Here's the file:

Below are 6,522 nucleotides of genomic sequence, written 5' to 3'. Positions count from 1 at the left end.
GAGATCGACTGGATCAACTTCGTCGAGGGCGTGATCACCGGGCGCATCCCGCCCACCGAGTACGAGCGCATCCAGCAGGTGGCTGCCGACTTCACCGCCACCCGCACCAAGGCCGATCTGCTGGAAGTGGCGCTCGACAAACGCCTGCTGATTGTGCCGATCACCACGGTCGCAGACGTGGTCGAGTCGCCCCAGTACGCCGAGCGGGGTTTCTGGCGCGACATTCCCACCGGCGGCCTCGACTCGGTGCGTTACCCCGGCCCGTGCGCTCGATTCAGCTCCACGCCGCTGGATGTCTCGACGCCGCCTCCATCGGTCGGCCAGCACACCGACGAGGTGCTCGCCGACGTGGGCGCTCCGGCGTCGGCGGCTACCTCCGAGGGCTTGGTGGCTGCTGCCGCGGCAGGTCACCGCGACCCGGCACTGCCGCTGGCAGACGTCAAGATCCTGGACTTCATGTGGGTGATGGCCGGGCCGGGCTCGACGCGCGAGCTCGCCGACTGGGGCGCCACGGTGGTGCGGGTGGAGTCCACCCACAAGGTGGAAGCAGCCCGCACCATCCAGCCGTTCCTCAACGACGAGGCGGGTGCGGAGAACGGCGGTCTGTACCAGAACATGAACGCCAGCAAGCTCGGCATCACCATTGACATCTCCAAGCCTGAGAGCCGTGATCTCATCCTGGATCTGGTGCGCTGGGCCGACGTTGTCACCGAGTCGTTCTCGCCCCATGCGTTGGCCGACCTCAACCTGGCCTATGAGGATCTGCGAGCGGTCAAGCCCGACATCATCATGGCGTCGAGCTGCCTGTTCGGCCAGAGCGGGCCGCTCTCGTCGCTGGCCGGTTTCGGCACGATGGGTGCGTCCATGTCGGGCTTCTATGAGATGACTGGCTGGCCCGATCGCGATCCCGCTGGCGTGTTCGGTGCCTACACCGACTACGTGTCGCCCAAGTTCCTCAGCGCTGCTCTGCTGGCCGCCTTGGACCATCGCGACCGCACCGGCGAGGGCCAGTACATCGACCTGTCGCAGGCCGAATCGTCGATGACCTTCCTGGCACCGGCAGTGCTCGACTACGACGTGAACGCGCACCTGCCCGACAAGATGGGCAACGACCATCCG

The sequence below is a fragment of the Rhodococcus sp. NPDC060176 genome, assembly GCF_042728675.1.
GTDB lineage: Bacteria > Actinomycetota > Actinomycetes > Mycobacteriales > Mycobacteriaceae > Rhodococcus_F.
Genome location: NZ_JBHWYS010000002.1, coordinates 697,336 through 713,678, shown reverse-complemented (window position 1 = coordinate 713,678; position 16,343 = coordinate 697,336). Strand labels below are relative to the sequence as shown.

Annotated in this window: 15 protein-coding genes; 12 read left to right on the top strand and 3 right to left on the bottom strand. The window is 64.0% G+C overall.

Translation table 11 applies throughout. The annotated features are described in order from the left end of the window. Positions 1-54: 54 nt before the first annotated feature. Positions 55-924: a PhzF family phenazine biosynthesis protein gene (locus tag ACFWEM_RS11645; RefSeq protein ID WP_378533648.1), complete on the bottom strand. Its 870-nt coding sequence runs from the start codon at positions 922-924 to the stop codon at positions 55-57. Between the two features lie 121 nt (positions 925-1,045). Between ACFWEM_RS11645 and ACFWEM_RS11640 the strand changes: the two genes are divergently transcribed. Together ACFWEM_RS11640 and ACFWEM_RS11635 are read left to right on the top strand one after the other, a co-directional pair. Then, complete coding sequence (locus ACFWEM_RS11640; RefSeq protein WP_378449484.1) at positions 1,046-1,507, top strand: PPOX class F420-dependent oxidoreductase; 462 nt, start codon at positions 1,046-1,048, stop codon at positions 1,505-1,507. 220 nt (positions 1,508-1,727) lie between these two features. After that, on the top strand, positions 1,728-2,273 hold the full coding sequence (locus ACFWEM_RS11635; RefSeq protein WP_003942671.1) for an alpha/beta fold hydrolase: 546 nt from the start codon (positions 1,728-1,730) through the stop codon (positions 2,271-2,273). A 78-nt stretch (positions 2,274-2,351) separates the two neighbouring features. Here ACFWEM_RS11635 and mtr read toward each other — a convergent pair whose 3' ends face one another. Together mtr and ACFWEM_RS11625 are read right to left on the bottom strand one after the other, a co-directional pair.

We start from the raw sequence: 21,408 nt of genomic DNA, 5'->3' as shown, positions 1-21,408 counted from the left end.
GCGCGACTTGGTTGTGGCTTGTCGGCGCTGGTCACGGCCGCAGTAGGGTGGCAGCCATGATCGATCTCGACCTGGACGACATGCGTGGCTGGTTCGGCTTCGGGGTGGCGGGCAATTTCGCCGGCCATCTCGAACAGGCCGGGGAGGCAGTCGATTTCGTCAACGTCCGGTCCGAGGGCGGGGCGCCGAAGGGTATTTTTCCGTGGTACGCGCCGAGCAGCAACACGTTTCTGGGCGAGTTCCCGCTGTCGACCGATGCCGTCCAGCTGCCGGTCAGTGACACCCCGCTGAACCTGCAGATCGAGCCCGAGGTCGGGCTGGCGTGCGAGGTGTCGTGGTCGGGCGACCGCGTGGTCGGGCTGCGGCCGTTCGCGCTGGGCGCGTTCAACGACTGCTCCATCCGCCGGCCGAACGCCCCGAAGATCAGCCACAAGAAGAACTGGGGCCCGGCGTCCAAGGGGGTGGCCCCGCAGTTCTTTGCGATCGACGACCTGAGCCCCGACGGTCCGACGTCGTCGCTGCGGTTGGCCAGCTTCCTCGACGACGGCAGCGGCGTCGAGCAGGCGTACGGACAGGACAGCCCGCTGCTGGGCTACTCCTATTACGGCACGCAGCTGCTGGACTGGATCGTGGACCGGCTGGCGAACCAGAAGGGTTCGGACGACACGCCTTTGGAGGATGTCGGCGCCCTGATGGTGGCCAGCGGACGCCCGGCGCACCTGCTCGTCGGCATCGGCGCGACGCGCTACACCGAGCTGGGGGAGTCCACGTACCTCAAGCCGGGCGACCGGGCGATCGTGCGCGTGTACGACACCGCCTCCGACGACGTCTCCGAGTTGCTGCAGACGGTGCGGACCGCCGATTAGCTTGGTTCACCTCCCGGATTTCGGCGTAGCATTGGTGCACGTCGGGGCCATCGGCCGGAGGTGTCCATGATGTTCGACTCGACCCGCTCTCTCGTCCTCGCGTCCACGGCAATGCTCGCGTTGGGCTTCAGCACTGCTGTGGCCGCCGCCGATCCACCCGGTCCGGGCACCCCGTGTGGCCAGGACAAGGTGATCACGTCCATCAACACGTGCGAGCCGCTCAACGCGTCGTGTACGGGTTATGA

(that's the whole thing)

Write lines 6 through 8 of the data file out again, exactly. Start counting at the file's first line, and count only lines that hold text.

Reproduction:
Annotated in this window: 15 protein-coding genes; 12 read left to right on the top strand and 3 right to left on the bottom strand. The window is 64.0% G+C overall.

Translation table 11 applies throughout. The annotated features are described in order from the left end of the window. Positions 1-54: 54 nt before the first annotated feature. Positions 55-924: a PhzF family phenazine biosynthesis protein gene (locus tag ACFWEM_RS11645; RefSeq protein ID WP_378533648.1), complete on the bottom strand. Its 870-nt coding sequence runs from the start codon at positions 922-924 to the stop codon at positions 55-57. Between the two features lie 121 nt (positions 925-1,045). Between ACFWEM_RS11645 and ACFWEM_RS11640 the strand changes: the two genes are divergently transcribed. Together ACFWEM_RS11640 and ACFWEM_RS11635 are read left to right on the top strand one after the other, a co-directional pair. Then, complete coding sequence (locus ACFWEM_RS11640; RefSeq protein WP_378449484.1) at positions 1,046-1,507, top strand: PPOX class F420-dependent oxidoreductase; 462 nt, start codon at positions 1,046-1,048, stop codon at positions 1,505-1,507. 220 nt (positions 1,508-1,727) lie between these two features. After that, on the top strand, positions 1,728-2,273 hold the full coding sequence (locus ACFWEM_RS11635; RefSeq protein WP_003942671.1) for an alpha/beta fold hydrolase: 546 nt from the start codon (positions 1,728-1,730) through the stop codon (positions 2,271-2,273). A 78-nt stretch (positions 2,274-2,351) separates the two neighbouring features. Here ACFWEM_RS11635 and mtr read toward each other — a convergent pair whose 3' ends face one another. Together mtr and ACFWEM_RS11625 are read right to left on the bottom strand one after the other, a co-directional pair.

We start from the raw sequence: 21,408 nt of genomic DNA, 5'->3' as shown, positions 1-21,408 counted from the left end.